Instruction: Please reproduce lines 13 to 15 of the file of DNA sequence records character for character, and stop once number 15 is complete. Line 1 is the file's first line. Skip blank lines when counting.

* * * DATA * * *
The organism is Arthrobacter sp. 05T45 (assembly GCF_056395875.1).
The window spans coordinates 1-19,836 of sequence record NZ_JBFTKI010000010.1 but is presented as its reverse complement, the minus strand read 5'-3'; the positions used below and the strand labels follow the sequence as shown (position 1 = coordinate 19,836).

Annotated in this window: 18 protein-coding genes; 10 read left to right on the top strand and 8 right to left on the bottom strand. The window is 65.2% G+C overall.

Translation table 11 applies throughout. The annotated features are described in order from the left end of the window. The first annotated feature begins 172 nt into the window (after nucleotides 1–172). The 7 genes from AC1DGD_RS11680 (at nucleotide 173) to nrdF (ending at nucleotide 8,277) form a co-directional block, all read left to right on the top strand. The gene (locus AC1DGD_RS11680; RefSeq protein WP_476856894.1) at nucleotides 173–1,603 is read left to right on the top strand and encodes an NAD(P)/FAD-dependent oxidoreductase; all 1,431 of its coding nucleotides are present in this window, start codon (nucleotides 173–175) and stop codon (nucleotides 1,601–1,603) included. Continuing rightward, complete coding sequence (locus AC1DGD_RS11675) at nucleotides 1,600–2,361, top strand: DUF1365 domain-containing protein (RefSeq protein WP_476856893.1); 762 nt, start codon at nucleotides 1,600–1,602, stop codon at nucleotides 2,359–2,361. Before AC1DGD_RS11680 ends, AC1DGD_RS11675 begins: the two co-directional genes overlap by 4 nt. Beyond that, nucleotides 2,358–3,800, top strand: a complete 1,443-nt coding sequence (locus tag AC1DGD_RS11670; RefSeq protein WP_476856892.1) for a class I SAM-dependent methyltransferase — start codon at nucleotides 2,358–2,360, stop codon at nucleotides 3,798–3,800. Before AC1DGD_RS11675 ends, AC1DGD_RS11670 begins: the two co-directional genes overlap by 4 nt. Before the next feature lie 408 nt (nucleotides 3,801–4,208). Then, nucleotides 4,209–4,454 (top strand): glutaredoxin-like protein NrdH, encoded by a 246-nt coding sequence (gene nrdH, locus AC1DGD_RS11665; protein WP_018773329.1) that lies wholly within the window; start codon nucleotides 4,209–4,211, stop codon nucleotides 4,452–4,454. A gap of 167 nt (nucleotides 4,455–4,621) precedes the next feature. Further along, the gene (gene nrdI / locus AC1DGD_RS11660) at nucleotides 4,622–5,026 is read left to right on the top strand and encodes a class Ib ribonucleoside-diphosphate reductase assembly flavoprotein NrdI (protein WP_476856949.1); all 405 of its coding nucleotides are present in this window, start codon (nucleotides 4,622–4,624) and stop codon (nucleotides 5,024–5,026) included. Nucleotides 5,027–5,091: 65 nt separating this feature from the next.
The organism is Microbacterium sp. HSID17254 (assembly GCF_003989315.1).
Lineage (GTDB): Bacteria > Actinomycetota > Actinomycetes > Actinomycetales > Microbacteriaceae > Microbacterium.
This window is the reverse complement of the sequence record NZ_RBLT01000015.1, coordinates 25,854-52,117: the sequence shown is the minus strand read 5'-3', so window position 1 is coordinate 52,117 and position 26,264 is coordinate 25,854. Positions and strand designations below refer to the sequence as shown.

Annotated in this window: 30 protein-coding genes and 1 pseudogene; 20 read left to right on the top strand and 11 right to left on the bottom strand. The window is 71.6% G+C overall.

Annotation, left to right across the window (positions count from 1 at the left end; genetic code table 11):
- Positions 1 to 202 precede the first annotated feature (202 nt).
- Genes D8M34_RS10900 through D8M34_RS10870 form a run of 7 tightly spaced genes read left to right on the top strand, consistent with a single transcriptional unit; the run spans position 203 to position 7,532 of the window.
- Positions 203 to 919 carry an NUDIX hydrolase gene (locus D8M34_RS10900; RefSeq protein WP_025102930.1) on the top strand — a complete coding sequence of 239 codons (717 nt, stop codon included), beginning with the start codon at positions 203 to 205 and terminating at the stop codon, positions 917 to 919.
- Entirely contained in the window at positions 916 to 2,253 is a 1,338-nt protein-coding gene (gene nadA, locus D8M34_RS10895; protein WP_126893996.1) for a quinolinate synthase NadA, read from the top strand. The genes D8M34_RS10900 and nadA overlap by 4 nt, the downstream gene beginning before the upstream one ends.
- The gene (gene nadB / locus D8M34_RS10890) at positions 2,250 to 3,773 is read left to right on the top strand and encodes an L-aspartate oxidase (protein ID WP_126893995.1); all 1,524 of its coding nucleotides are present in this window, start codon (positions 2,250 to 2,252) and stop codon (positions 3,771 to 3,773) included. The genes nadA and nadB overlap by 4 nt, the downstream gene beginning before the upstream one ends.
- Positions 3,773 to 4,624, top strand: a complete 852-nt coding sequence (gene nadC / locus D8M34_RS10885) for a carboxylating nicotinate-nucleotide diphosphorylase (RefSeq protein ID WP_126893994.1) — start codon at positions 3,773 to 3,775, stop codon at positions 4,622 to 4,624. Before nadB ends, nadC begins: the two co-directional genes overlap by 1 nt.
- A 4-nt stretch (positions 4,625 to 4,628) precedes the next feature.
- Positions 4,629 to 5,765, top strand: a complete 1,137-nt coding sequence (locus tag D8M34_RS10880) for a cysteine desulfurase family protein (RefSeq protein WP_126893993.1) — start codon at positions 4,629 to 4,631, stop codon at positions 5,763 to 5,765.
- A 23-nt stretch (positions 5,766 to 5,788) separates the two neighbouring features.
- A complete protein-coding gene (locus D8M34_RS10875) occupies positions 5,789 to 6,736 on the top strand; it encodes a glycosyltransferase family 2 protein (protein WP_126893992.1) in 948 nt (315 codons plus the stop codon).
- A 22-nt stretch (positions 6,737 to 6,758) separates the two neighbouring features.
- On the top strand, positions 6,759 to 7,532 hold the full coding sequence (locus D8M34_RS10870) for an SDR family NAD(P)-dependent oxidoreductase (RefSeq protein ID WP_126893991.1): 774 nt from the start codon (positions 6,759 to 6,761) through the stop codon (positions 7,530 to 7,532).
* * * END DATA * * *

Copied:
- Entirely contained in the window at positions 916 to 2,253 is a 1,338-nt protein-coding gene (gene nadA, locus D8M34_RS10895; protein WP_126893996.1) for a quinolinate synthase NadA, read from the top strand. The genes D8M34_RS10900 and nadA overlap by 4 nt, the downstream gene beginning before the upstream one ends.
- The gene (gene nadB / locus D8M34_RS10890) at positions 2,250 to 3,773 is read left to right on the top strand and encodes an L-aspartate oxidase (protein ID WP_126893995.1); all 1,524 of its coding nucleotides are present in this window, start codon (positions 2,250 to 2,252) and stop codon (positions 3,771 to 3,773) included. The genes nadA and nadB overlap by 4 nt, the downstream gene beginning before the upstream one ends.
- Positions 3,773 to 4,624, top strand: a complete 852-nt coding sequence (gene nadC / locus D8M34_RS10885) for a carboxylating nicotinate-nucleotide diphosphorylase (RefSeq protein ID WP_126893994.1) — start codon at positions 3,773 to 3,775, stop codon at positions 4,622 to 4,624. Before nadB ends, nadC begins: the two co-directional genes overlap by 1 nt.